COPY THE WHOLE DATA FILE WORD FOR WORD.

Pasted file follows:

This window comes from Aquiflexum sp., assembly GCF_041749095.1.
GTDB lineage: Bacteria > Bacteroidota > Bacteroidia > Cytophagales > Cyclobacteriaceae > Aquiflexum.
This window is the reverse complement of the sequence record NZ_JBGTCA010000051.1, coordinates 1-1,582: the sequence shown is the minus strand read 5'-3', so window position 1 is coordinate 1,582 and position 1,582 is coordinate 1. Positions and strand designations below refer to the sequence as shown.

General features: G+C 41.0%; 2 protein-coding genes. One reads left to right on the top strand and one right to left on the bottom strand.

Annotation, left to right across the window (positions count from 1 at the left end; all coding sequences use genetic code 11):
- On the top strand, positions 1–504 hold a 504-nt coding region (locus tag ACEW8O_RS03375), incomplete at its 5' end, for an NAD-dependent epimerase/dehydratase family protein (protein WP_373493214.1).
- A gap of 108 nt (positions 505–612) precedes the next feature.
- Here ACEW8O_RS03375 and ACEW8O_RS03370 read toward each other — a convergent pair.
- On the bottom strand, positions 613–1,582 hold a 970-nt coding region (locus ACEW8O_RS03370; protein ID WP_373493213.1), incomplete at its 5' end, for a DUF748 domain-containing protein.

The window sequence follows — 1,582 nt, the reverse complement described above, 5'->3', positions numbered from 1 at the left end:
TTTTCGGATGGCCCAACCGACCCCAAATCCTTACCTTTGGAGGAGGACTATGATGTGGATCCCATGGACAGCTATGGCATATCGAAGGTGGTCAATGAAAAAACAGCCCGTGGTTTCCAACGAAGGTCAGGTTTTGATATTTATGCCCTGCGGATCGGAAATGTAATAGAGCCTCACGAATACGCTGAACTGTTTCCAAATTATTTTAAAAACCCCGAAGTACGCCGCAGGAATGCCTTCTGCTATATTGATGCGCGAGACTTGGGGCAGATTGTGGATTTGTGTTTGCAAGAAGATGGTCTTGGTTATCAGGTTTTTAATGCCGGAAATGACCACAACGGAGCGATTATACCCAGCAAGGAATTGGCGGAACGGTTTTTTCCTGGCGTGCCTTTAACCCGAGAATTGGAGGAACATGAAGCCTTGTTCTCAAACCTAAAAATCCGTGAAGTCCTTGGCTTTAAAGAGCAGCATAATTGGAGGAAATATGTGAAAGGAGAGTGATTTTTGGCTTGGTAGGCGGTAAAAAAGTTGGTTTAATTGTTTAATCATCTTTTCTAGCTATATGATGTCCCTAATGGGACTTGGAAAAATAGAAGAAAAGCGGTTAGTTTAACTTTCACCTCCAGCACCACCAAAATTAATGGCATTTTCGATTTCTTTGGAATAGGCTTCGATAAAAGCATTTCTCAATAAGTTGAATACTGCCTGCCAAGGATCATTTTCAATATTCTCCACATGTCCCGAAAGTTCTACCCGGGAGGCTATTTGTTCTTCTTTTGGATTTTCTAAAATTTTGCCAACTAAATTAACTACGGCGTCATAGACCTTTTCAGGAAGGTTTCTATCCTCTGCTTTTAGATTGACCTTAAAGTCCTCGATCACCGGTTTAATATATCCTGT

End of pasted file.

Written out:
This window comes from Aquiflexum sp., assembly GCF_041749095.1.
GTDB lineage: Bacteria > Bacteroidota > Bacteroidia > Cytophagales > Cyclobacteriaceae > Aquiflexum.
This window is the reverse complement of the sequence record NZ_JBGTCA010000051.1, coordinates 1-1,582: the sequence shown is the minus strand read 5'-3', so window position 1 is coordinate 1,582 and position 1,582 is coordinate 1. Positions and strand designations below refer to the sequence as shown.

General features: G+C 41.0%; 2 protein-coding genes. One reads left to right on the top strand and one right to left on the bottom strand.

Annotation, left to right across the window (positions count from 1 at the left end; all coding sequences use genetic code 11):
- On the top strand, positions 1–504 hold a 504-nt coding region (locus tag ACEW8O_RS03375), incomplete at its 5' end, for an NAD-dependent epimerase/dehydratase family protein (protein WP_373493214.1).
- A gap of 108 nt (positions 505–612) precedes the next feature.
- Here ACEW8O_RS03375 and ACEW8O_RS03370 read toward each other — a convergent pair.
- On the bottom strand, positions 613–1,582 hold a 970-nt coding region (locus ACEW8O_RS03370; protein ID WP_373493213.1), incomplete at its 5' end, for a DUF748 domain-containing protein.

The window sequence follows — 1,582 nt, the reverse complement described above, 5'->3', positions numbered from 1 at the left end:
TTTTCGGATGGCCCAACCGACCCCAAATCCTTACCTTTGGAGGAGGACTATGATGTGGATCCCATGGACAGCTATGGCATATCGAAGGTGGTCAATGAAAAAACAGCCCGTGGTTTCCAACGAAGGTCAGGTTTTGATATTTATGCCCTGCGGATCGGAAATGTAATAGAGCCTCACGAATACGCTGAACTGTTTCCAAATTATTTTAAAAACCCCGAAGTACGCCGCAGGAATGCCTTCTGCTATATTGATGCGCGAGACTTGGGGCAGATTGTGGATTTGTGTTTGCAAGAAGATGGTCTTGGTTATCAGGTTTTTAATGCCGGAAATGACCACAACGGAGCGATTATACCCAGCAAGGAATTGGCGGAACGGTTTTTTCCTGGCGTGCCTTTAACCCGAGAATTGGAGGAACATGAAGCCTTGTTCTCAAACCTAAAAATCCGTGAAGTCCTTGGCTTTAAAGAGCAGCATAATTGGAGGAAATATGTGAAAGGAGAGTGATTTTTGGCTTGGTAGGCGGTAAAAAAGTTGGTTTAATTGTTTAATCATCTTTTCTAGCTATATGATGTCCCTAATGGGACTTGGAAAAATAGAAGAAAAGCGGTTAGTTTAACTTTCACCTCCAGCACCACCAAAATTAATGGCATTTTCGATTTCTTTGGAATAGGCTTCGATAAAAGCATTTCTCAATAAGTTGAATACTGCCTGCCAAGGATCATTTTCAATATTCTCCACATGTCCCGAAAGTTCTACCCGGGAGGCTATTTGTTCTTCTTTTGGATTTTCTAAAATTTTGCCAACTAAATTAACTACGGCGTCATAGACCTTTTCAGGAAGGTTTCTATCCTCTGCTTTTAGATTGACCTTAAAGTCCTCGATCACCGGTTTAATATATCCTGT